On January 25, the new International Center of Photography opened in New York on Essex Street. Designed by Gensler, the new 40,000-square-foot space encompasses both exhibition and education spaces across four floors—including galleries, photo studios, media labs, classrooms, darkrooms, shooting studios, and more. Additionally, the building hosts public event spaces, a library of over 20,000 books and artist files, a shop, and a lobby café.
For its inaugural shows, ICP welcomed guests to four exhibits—“I Can Make You Feel Good,” the first U.S. solo show for photographer Tyler Mitchell; the East Coast presentation of “Contact High: A Visual History of Hip-Hop”; “The Lower East Side: Selections from the ICP Collection”; and a video installation entitled “James Coupe: Warriors.”
Whitewall spoke with ICP’s Curator-at-Large, Isolde Brielmaier, about the inaugural exhibitions, how she’s staying inspired during the Coronavirus pandemic, and what she thinks these trying times mean for artists.
WHITEWALL: ICP recently opened in New York, and you have been announced curator at large. Tell us a bit about your role.
ISOLDE BRIELMAIER: I am so thrilled to be joining ICP and working with the exhibitions team as we establish an exciting and what I hope will be an innovative direction for the future of the institution, as well as how we engage with visual culture and both old and new forms of image-making. These are exciting times.
WW: Tell us a bit about the museum’s inaugural exhibitions, and why you pushed to show these artists and works.
IB: ICP is both engaged with historical images and image-making as well as being very much focused on the future and locating important and salient connections between all of these points. Our inaugural exhibitions are intended to articulate this. For example, we have a small presentation of historical photographs that capture the history of our Lower East Side neighborhood and varied communities. And then we also have an exhibition by the photographer Tyler Mitchell who, in so many ways, embodies how many of today’s young artists are thinking and working and seeing the world.
WW: Currently, we are going through a global pandemic with COVID-19, and it is changing the way we are experiencing and digesting art. How are you doing? And how are you staying inspired?
IB: I have been taking one day at a time. Keeping myself and my family healthy (with the intent on keep others around me healthy!) while also very much thinking about and finding ways to help the vulnerable members of our communities. There are many places to donate like food banks, the Coalition for the Homeless, and other non-profits, as well as many artists and arts organizations that have started GoFundMe sites. Helping others and having gratitude right now is central and can really boosts spirits.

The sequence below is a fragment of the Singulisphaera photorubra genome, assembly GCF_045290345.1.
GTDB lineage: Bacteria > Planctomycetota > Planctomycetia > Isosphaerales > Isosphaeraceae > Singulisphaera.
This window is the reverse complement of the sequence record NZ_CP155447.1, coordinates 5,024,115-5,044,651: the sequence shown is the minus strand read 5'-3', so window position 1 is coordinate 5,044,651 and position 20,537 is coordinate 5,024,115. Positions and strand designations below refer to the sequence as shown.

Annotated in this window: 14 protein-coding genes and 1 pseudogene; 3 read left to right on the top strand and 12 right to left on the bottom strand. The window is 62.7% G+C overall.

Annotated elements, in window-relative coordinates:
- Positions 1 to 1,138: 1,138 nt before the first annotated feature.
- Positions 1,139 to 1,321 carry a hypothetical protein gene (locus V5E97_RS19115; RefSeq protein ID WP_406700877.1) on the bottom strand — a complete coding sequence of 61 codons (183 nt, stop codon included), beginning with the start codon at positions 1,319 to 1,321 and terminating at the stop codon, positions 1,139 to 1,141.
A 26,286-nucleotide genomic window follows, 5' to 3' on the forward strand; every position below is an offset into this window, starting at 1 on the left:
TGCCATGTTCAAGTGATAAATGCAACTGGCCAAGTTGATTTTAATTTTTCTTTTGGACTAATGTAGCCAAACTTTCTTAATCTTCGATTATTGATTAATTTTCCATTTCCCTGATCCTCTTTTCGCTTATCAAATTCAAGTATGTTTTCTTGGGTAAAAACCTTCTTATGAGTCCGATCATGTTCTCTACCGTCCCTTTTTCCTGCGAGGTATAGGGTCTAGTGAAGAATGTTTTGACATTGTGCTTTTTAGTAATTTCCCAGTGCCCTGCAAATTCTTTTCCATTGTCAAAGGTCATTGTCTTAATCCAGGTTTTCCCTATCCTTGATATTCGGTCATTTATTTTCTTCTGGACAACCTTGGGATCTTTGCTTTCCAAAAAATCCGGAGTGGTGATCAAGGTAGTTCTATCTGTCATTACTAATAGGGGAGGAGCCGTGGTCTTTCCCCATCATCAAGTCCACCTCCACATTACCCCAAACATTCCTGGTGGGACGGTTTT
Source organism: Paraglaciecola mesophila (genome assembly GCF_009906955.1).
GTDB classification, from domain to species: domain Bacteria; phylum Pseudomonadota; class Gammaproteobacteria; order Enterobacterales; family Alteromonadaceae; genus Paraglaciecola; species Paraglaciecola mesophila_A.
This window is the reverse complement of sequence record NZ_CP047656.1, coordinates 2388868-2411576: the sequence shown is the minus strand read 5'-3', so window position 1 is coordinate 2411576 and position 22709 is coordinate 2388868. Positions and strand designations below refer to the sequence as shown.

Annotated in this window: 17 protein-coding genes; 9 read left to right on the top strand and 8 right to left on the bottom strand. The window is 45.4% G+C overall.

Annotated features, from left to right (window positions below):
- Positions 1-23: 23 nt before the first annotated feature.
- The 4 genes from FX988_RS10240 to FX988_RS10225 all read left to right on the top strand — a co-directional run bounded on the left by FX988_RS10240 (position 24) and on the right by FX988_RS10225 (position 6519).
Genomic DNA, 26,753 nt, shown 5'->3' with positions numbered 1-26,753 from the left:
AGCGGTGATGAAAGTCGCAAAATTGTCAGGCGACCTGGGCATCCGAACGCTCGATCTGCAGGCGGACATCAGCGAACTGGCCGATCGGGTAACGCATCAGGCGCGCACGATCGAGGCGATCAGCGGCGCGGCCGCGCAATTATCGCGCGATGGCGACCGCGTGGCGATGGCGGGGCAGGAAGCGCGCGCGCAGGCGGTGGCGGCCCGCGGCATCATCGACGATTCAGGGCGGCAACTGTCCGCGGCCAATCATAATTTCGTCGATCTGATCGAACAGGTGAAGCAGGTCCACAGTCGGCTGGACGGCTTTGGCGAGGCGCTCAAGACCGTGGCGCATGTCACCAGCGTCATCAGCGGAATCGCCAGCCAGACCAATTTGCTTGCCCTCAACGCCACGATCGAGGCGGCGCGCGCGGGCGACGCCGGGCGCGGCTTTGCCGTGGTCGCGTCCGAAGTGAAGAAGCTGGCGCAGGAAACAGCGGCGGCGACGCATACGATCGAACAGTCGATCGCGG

WW: How are you staying inspired?
IB: People inspire me, so I, along with so many others whom I know, have been very creative in finding ways to stay connected. Instead of “social distancing” I prefer to think about “remote connecting”—connections to others are what keeps us human. I’m doing regular Zoom meetings, Virtual hangouts, Facetime dates and I’ve been viewing a lot of art online.
We can dig into museum websites (check out Google Arts and Culture!), many galleries have been sending out previews to their online viewing rooms for fairs and other events. It’s been really inspiring and fun to explore. And of course, staying connected with folks of social media (Instagram and Twitter) has also been good.
WW: Can you tell us a bit about your personal response to this scenario, and how you’re seeing art friends and patrons respond by coming together?
IB: For many young artists, say those in BFA and MFA programs, this pandemic has forced the cancelation of schools, studio spaces, and final degree shows. So, it’s been great to see how folks have come together to fill in some of the “gaps” with virtual online shows, extended open-call dates, and the general sharing of resources and information.
WW: How are you anticipating it impact the market, the institutions, and the artists?
IB: I think that for so many people, it’s the uncertainty that is really hard to deal with. Each day brings some different and yet there is no end or nothing firm to grasp in sight.
It is clear the future economic, political, and social ramifications of this pandemic will be very real and very hard. We are going to have to find consistent ways to make lemonade out of lemons, and we will.
But I also know that artists—and other creative communities, such as music, theater, and literature—have always been our eyes, ears, and hearts in leading humanity through life’s joy and sorrows. Out of all of this, great work will continue to emerge, inspire us, call us to pause, exhale, think, feel, and take action. This I am certain of.